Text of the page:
There have been numerous explanations of the 2008 global financial crisis, ranging from the greed of the bankers to excessive deregulation due to neoliberalism and the financialization of everything. This paper argues that a discussion of parallels between the crisis and leadership discourses can generate new insights into both. Through an empirical study of the subjectivity of leaders in a UK building society, discourses around both leadership and the crisis are argued to reflect and reproduce similar taken‐for‐granted assumptions about subjectivity and representations of organizational and economic life. These are grounded in the belief that leaders are ‘Masters of the Universe’, who are able to predict and secure the future. The authors believe that these assumptions and representations contributed to the crisis and are now in danger of producing yet another bubble.
Arguing that binaries and their relationship to masculinities operate to constrain the development of corporeal or embodied ethics in organizations, this article seeks to advance their deconstruction and dissolution. If bodies are to matter, binaries need to shatter. First, it deconstructs the binary by examining the epistemological space between representations of life, language, labour and gender and the assumptions of subjectivity that are their conditions of possibility. Recognizing deconstruction to have some limitations in terms of subscribing to cognitive and perhaps masculine discourses, the article turns secondly to two literatures that seek to dissolve binary constructions ontologically. By combining epistemological deconstructions and ontological dissolutions, the second of these approaches facilitates the development of an embodied and embedded approach to organizational ethics that disavows dominant discourses of masculinity. The article then has two central objectives of first documenting the dominance of masculine, disembodied binary thinking in organizations and society and second, of examining ways through which it may be deconstructed and dissolved so as to enable an embodied ethics of engagement in organizations.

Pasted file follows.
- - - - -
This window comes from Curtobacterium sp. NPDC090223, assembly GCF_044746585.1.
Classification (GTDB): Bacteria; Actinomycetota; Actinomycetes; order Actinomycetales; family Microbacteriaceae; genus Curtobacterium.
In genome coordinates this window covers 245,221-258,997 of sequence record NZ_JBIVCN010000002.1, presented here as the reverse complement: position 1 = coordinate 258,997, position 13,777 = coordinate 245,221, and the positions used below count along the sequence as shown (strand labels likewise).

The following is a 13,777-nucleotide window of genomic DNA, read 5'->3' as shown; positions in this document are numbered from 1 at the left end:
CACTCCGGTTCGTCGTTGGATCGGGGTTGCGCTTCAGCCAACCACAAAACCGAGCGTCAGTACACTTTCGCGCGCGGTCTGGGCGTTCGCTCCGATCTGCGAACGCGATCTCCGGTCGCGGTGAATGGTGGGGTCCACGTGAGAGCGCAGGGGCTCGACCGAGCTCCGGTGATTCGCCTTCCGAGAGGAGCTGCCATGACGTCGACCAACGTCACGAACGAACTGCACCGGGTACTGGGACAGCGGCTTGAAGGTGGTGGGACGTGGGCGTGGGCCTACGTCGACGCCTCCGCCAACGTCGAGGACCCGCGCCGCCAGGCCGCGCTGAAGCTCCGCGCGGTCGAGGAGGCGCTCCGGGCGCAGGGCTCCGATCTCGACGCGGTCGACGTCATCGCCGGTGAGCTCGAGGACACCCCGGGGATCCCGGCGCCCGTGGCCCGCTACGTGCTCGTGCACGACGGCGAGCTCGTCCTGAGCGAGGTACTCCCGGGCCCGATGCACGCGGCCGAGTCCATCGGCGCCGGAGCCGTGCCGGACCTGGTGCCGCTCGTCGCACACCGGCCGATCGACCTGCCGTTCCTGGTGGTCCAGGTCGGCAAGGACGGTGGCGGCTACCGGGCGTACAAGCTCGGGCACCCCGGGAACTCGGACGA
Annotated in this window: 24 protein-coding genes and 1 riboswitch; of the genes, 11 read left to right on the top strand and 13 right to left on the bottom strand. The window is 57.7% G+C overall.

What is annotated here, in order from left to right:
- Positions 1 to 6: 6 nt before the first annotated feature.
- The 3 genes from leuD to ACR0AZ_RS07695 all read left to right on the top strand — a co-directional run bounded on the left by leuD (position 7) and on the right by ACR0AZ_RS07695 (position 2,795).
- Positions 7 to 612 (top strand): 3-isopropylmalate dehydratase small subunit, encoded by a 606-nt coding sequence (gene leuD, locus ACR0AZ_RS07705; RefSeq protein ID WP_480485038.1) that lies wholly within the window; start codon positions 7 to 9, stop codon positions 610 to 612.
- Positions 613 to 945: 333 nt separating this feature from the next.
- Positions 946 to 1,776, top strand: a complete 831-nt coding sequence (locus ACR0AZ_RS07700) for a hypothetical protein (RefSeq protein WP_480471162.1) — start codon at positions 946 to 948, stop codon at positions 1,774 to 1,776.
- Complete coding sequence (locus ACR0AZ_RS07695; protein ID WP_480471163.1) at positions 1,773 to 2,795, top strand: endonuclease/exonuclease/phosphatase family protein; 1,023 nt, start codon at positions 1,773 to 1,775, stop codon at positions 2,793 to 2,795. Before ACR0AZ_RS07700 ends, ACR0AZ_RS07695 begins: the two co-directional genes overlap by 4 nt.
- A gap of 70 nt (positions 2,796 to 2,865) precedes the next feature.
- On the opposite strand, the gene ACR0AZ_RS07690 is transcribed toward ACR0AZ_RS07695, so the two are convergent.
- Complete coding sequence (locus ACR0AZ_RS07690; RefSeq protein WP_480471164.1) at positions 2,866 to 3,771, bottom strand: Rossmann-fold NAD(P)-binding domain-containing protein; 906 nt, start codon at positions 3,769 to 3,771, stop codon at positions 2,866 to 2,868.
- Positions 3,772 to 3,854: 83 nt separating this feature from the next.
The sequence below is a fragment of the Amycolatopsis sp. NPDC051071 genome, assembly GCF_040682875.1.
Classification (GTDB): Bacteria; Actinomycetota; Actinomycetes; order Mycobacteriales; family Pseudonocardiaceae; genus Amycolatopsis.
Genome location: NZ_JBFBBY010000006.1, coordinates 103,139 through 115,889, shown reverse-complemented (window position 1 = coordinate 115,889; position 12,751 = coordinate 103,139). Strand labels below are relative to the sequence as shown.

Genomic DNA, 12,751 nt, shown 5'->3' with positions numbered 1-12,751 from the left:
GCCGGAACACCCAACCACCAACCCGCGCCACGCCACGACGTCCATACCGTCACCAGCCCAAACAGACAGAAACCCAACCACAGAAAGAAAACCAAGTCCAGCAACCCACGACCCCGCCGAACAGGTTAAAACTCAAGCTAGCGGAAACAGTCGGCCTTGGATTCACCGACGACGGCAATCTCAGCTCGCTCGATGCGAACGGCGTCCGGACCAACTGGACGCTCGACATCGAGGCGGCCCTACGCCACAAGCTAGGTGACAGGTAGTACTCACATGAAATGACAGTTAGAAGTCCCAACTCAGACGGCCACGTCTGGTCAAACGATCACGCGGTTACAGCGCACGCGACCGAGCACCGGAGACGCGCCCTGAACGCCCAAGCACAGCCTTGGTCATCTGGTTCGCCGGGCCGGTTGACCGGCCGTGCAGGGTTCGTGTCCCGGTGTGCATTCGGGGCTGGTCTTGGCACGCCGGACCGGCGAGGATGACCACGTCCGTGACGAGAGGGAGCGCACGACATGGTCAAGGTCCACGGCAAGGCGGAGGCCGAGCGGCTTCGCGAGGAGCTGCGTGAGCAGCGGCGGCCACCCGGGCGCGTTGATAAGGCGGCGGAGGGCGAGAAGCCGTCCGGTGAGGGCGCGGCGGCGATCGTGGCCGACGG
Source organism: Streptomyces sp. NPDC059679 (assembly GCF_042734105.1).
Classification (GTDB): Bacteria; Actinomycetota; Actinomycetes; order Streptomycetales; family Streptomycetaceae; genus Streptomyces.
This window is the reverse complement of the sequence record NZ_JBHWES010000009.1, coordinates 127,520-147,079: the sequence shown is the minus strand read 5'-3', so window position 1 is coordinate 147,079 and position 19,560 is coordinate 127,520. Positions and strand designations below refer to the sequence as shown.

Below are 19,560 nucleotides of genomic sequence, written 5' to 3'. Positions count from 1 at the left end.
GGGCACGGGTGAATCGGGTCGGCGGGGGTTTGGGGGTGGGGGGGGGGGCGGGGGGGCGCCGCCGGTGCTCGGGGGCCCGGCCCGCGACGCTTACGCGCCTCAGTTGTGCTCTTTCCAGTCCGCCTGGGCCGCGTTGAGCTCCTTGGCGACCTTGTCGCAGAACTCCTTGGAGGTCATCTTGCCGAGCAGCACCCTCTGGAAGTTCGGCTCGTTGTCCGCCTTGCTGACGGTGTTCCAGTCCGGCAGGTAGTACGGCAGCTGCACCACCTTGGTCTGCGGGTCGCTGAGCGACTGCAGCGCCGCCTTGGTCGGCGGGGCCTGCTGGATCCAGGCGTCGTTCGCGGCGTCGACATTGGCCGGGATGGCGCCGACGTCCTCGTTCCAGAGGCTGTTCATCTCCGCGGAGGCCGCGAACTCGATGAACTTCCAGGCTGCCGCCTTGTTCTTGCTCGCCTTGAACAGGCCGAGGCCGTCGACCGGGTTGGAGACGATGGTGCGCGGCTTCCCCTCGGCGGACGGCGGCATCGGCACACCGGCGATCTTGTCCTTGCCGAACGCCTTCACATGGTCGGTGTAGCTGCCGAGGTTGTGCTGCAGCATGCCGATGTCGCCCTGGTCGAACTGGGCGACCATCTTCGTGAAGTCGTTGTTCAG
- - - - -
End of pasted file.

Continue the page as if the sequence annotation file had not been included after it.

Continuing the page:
This article demonstrates the importance of studying insecurity in relation to identities at work. Drawing upon empirical research with business school academics in the context of the proliferation of managerialist controls of audit, accountability, monitoring and performativity, we illustrate how insecurities in the form of fragile and insecure academic selves are variously manifested. Emerging from our data were three forms of insecurity—imposters, aspirants and those preoccupied with existential concerns, and we analyse these in the context of psychoanalytic, sociological and philosophical frameworks. In so doing, we make a three-fold contribution to the organization studies literature: first, we develop an understanding of identities whereby they are treated as a topic and not merely a resource for studying something else; second, we demonstrate how insecurity and identity are more nuanced and less monolithic concepts than has sometimes been deployed in the literature; and third, we theorize the concepts of identity and insecurity as conditions and consequences of one another rather than monocausally related. Through this analysis of insecure identities, insightful understandings into the contemporary bittersweet experiences of working in academia, and specifically in business schools are developed that could prove fruitful for future research within and beyond this occupational group.